Petroleum Pump System Operators, Refinery Operators, and Gaugers

Recruiter.com helps professionals in petroleum pump system operator, refinery operator, or gauger careers find better opportunities across all specialties and locations.





Also known as:  Hydrotreater Operator, Oil Gauger, Oil Pipeline Dispatcher, Oil Pipeline Operator, Oil Refiner, Petroleum Plant Operator, Petroleum Refinery Control Panel Operator, Petroleum Refinery Operator, Petroleum Refining Equipment Operator

ABOUT PETROLEUM PUMP SYSTEM OPERATOR, REFINERY OPERATOR, OR GAUGER CAREERS

VIDEO TRANSCRIPT Expand
An oil refinery is a type of factory where crude oil is broken down into various components, and the recombined into new products such a gasoline and jet fuel. A team of refinery technicians oversees this process. Refinery operators direct and control the continuous processes in petroleum refining. ...
They're alerted to any glitches in the system that might require immediate repairs to avoid damage to the quality and quantity of the product.

Regulating temperature, pressure, flow-rate and tank levels in the refining units is done from within highly automated control room. The operator keeps detailed record of reading, test results and adjustments. Petroleum pump system operators control the manifold and pumping systems that circulate the liquids through the refinery. This operator monitors and maintains the system to keep the fluid products moving through this massive maze of pipelines and chambers.

Gaugers measure and test the oil in storage tanks at refineries and other petroleum company facilities. They monitor controls to regulate the flow of oil into pipelines. The work in a refinery is not necessarily physically demanding, but it is exacting and extremely detail-oriented. Many refinery employers prefer job applicants to have some college or other experience in areas such as industrial machinery operations, engineering or chemistry and math, especially for those on track to become refinery operators.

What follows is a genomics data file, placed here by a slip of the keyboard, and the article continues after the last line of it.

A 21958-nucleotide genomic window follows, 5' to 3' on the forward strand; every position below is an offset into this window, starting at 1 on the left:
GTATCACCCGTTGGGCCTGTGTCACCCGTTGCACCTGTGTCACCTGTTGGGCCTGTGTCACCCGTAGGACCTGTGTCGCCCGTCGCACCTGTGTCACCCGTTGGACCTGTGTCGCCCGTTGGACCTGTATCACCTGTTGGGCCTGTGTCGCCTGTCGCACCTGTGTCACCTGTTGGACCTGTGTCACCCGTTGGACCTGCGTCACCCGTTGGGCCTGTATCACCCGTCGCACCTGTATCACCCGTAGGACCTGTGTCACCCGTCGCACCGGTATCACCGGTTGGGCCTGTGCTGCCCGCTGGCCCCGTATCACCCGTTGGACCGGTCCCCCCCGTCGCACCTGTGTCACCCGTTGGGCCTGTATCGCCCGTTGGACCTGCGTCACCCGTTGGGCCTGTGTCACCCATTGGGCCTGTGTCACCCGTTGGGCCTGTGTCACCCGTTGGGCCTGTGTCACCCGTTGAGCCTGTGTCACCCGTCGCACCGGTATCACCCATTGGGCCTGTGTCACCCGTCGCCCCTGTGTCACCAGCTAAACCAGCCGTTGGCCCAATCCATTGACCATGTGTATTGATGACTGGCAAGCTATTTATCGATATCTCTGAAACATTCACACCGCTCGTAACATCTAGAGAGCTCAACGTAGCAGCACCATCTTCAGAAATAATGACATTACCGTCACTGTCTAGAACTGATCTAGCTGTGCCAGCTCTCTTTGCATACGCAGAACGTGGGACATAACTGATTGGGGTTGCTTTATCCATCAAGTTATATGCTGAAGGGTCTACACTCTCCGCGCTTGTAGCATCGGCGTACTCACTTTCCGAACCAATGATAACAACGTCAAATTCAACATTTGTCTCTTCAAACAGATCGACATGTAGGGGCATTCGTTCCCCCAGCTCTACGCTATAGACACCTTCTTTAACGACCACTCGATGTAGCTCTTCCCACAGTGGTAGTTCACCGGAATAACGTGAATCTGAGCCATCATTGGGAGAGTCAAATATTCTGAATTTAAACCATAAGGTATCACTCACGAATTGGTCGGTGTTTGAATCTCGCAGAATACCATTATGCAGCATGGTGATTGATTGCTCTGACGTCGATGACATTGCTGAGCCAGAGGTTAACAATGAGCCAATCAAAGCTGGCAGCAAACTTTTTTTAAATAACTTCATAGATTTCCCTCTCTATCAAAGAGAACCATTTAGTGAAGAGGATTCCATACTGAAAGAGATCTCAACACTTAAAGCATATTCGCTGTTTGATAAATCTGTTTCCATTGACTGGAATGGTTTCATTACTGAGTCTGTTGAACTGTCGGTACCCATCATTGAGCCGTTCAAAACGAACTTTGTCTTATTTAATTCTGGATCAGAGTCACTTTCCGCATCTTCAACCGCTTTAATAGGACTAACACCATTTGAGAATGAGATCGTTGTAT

There's also a great deal of on-the-job training required for any of these positions. Increasing automation is shrinking the number of available jobs in this field. A ready supply of oil is crucial to our economy and our lifestyle. Refineries operate round the clock, every day of the year, to keep us fueled.
SNAPSHOT Expand
Operate or control petroleum refining or processing units. May specialize in controlling manifold and pumping systems, gauging or testing oil in storage tanks, or regulating the flow of oil into pipelines.
Leadership
HIGH
Critical decision making
HIGH
Level of responsibilities
HIGH
Job challenge and pressure to meet deadlines
HIGH
Dealing and handling conflict
LOW
Competition for this position
LOW
Communication with others
HIGH
Work closely with team members, clients etc.
HIGH
Comfort of the work setting
HIGH
Exposure to extreme environmental conditions
HIGH
Exposure to job hazards
LOW
Physical demands
LOW
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DAILY TASKS Expand
Synchronize activities with other pumphouses to ensure a continuous flow of products and a minimum of contamination between products.
Operate auxiliary equipment and control multiple processing units during distilling or treating operations, moving controls that regulate valves, pumps, compressors, and auxiliary equipment.
Maintain and repair equipment, or report malfunctioning equipment to supervisors so that repairs can be scheduled.
Signal other workers by telephone or radio to operate pumps, open and close valves, and check temperatures.
Inspect pipelines, tightening connections and lubricating valves as necessary.
Conduct general housekeeping of units, including wiping up oil spills and performing general cleaning duties.
Collect product samples by turning bleeder valves, or by lowering containers into tanks to obtain oil samples.
Read and analyze specifications, schedules, logs, test results, and laboratory recommendations to determine how to set equipment controls to produce the required qualities and quantities of products.
Plan movement of products through lines to processing, storage, and shipping units, utilizing knowledge of system interconnections and capacities.
Patrol units to monitor the amount of oil in storage tanks, and to verify that activities and operations are safe, efficient, and in compliance with regulations.
Verify that incoming and outgoing products are moving through the correct meters, and that meters are working properly.
MAIN ACTIVITIES Expand
Monitor Processes, Materials, or Surroundings Monitoring and reviewing information from materials, events, or the environment, to detect or assess problems.